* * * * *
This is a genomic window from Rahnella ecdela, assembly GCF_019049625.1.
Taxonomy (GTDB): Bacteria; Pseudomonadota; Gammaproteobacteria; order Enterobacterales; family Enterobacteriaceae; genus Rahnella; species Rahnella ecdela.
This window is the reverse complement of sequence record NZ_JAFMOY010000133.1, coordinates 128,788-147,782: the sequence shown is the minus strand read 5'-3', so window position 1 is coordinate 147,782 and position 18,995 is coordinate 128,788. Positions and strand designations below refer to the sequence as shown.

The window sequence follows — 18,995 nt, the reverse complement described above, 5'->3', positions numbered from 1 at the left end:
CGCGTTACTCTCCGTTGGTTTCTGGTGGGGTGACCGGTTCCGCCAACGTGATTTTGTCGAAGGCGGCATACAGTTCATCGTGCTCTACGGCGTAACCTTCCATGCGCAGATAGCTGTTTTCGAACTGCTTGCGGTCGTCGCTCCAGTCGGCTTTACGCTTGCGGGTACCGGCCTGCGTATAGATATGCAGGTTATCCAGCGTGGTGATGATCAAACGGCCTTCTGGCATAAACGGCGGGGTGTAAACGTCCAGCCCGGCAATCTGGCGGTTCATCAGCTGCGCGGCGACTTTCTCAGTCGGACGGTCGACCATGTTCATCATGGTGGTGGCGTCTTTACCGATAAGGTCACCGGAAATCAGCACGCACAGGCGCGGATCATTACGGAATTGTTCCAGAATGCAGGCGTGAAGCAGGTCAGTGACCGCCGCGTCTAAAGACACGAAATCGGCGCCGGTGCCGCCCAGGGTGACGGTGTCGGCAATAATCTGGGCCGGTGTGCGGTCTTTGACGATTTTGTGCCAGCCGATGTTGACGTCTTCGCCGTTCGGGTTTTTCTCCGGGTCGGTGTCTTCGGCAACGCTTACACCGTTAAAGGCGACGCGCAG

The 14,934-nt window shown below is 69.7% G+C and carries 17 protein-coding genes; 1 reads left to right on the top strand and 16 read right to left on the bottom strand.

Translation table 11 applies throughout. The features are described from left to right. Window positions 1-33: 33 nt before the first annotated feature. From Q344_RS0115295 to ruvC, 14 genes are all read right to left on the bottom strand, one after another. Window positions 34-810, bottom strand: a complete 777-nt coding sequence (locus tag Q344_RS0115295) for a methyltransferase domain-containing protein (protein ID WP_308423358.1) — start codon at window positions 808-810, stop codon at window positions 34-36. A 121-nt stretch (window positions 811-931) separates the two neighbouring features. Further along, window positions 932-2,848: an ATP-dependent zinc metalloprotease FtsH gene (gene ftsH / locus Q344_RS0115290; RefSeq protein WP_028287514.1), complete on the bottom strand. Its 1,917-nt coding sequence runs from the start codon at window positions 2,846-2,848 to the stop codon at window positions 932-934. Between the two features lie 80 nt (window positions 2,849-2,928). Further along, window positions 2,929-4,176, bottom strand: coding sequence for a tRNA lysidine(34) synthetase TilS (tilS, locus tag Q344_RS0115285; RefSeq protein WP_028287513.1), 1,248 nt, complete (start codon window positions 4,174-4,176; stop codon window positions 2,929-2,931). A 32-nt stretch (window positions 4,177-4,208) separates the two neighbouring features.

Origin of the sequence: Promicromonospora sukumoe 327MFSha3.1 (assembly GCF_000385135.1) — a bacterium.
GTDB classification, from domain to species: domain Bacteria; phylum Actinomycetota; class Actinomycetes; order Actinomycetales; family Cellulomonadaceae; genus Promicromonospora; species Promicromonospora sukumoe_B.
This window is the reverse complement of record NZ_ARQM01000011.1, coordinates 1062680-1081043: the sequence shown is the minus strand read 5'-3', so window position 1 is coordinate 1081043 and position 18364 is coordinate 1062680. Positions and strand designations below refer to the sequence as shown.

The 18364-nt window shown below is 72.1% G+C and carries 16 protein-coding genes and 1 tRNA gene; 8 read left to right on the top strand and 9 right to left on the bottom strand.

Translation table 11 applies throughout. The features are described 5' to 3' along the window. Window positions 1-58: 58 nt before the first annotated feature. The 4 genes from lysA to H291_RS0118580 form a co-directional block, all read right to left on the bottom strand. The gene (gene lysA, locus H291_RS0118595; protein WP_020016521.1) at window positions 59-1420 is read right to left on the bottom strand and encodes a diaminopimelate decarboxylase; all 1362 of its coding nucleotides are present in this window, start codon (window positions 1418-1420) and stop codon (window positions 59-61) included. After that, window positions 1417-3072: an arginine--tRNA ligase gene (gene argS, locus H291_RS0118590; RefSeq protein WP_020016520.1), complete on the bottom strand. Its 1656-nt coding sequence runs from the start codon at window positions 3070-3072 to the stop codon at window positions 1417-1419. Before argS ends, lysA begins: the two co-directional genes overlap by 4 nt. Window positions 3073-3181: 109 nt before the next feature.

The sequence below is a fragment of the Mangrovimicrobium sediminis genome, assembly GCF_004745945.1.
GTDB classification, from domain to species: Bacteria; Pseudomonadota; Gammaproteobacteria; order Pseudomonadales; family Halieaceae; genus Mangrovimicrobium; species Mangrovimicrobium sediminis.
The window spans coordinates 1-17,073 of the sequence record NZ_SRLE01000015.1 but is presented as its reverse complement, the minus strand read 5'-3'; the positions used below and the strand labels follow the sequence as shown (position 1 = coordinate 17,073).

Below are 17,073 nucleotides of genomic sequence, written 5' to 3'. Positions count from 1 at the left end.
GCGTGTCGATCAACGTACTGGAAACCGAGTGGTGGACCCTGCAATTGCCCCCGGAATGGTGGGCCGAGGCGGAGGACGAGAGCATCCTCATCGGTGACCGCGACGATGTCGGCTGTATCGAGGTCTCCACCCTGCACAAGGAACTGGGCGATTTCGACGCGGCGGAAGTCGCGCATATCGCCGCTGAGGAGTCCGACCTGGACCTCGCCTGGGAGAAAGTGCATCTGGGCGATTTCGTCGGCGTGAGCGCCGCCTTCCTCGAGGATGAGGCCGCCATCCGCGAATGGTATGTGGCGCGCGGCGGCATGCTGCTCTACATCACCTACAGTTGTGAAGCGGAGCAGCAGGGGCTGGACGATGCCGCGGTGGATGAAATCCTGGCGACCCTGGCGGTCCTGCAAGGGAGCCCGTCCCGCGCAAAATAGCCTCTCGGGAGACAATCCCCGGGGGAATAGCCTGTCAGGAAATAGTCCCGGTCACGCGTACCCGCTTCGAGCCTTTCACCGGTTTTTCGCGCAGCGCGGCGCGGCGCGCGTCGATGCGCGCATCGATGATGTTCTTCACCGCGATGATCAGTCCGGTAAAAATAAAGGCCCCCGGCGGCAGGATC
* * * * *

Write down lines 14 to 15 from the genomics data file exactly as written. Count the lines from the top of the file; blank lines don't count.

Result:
GTDB classification, from domain to species: Bacteria; Pseudomonadota; Gammaproteobacteria; order Pseudomonadales; family Halieaceae; genus Mangrovimicrobium; species Mangrovimicrobium sediminis.
The window spans coordinates 1-17,073 of the sequence record NZ_SRLE01000015.1 but is presented as its reverse complement, the minus strand read 5'-3'; the positions used below and the strand labels follow the sequence as shown (position 1 = coordinate 17,073).